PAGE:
During a year of unprecedented turbulence, Crosby was content to keep the ship on course.

Agency revenue inched up 1% in 2021, to $29.4 million from the $29.1 million generated during 2020. Similarly, head count increased modestly, with the agency growing from 99 full-timers at the start of 2021 to 107 at its conclusion.

Crosby didn’t rebrand or add a practice area or make any other headline-worthy changes. It just went about its business, and did so with the skill and attention to detail that has long been its trademark.

“One of the nice parts about the kind of work Crosby does and our whole mission of inspiring actions that matter is helping our clients contribute to the greater good,” said agency president, CEO and namesake Raymond Crosby. “As the pandemic went on, we were able to help communicate a lot about mental health issues, health equity issues and telehealth programs, and ultimately improve people’s lives.”

To a client roster already featuring Kaiser Permanente and Shriners Hospitals for Children, Crosby added assignments from RefuahHealth, Blue Cross Blue Shield of Vermont and the United Urology Group. Raymond Crosby is especially proud of the company’s expanded work with the federal government, which he describes as “one of the anchors of our business.”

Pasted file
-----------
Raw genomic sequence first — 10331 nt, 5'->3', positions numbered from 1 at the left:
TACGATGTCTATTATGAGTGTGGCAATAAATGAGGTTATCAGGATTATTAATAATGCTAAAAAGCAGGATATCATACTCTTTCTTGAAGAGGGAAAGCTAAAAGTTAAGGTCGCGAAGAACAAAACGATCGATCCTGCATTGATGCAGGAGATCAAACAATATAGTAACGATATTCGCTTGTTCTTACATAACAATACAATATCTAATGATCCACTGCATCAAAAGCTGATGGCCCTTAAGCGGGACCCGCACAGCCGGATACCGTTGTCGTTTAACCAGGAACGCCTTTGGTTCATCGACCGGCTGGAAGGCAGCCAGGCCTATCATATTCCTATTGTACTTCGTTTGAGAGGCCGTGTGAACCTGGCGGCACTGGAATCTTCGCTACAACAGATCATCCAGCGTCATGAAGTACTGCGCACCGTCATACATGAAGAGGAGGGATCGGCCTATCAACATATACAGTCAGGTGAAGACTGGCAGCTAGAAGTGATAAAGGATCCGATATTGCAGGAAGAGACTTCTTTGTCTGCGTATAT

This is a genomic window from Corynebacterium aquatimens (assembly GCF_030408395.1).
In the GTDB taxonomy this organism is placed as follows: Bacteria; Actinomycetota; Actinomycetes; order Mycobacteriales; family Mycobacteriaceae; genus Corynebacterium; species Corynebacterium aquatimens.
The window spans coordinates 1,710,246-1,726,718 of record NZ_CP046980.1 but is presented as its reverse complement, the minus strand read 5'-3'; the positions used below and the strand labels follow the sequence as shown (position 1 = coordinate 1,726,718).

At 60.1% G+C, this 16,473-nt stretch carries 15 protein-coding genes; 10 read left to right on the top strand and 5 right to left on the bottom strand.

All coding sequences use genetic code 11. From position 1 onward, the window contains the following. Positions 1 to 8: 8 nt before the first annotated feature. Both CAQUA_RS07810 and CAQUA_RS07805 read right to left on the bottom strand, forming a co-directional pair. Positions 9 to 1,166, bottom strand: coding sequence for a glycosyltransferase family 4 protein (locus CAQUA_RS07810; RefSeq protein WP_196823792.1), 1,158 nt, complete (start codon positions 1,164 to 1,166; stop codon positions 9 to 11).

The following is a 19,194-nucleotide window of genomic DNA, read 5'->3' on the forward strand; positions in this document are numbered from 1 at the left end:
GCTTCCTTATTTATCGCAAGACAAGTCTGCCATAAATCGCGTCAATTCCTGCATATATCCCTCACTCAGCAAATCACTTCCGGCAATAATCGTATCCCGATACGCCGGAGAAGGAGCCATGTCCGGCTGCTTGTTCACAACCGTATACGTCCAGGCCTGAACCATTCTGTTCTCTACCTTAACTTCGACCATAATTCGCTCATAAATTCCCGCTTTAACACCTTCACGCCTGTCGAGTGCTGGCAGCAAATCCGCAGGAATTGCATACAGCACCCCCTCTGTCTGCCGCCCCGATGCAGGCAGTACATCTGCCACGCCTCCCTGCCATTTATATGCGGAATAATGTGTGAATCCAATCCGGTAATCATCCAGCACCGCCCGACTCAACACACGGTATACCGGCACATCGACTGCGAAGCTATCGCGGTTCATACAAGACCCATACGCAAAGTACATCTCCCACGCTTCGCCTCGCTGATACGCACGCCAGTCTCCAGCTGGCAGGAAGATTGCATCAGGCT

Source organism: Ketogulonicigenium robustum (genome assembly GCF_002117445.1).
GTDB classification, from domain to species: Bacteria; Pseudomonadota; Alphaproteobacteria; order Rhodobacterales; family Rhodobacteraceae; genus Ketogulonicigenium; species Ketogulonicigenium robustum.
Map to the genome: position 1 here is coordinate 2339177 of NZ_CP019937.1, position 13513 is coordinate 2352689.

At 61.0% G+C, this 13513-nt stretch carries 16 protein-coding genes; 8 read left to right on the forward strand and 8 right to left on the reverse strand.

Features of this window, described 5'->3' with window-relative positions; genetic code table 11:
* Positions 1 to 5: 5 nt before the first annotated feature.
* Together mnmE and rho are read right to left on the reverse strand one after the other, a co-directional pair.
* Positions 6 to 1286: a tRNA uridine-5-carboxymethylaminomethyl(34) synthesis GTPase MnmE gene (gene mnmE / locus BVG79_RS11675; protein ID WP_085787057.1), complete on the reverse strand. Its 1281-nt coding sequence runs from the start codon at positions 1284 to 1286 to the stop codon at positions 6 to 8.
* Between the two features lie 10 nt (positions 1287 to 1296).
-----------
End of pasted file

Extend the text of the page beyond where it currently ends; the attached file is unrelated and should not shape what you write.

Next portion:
In 2021, that meant engagements with the Department of Health and Human Services, the Agency for Healthcare Research and Quality, the Centers for Disease Control and Prevention and the Substance Abuse and Mental Health Services Administration. 

Given that it doesn’t feature a single traditional pharma company, Crosby’s client roster helped distinguish the agency among would-be employees at a time when such individuals were in short supply. Leadership-level additions included EVP, executive creative director Robert Schnapp; VP, technology project management Cheryl Donaldson; VP, digital creative director Marcos Ballestero; and VP, senior strategist Abbey Melzer.

With the country roiled by issues related to DE&I, Crosby made a point of attempting to effect true change. The agency made a $100,000 grant to a local community college to pay the tuition of four students with diverse backgrounds who are pursuing careers in PR, writing, graphic design or
web development. 

“The whole idea is to attract more diverse candidates into the field — because right now, everybody’s trying to hire more diverse staff members and they’re just taking people from other firms,” Raymond Crosby explains. “What we need to do is increase the pool. This donation is something that we hope becomes a model for other companies to emulate.”

Crosby is also minding its company culture. In addition to giving its blessing to flexible work arrangements, Crosby brought back its annual company party after a two-year hiatus, complete with a flyover from the Blue Angels. 

“We’re definitely on an upswing, but there’s still some leftover fatigue from the last two years,” Raymond Crosby notes. “We’re continuing a lot of staff engagement activities and doing other things to bring back the fun and spirit of the great work we get to do. You need to have that full-time optimism.” 

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Work from outside pharma you admire…

I’m a big fan of the Ad Council’s Love Has No Labels campaign, which promotes greater acceptance and inclusion of all people across race, religion, gender, sexual orientation and ability. It’s great to work with a powerful purpose that’s really needed right now. — Crosby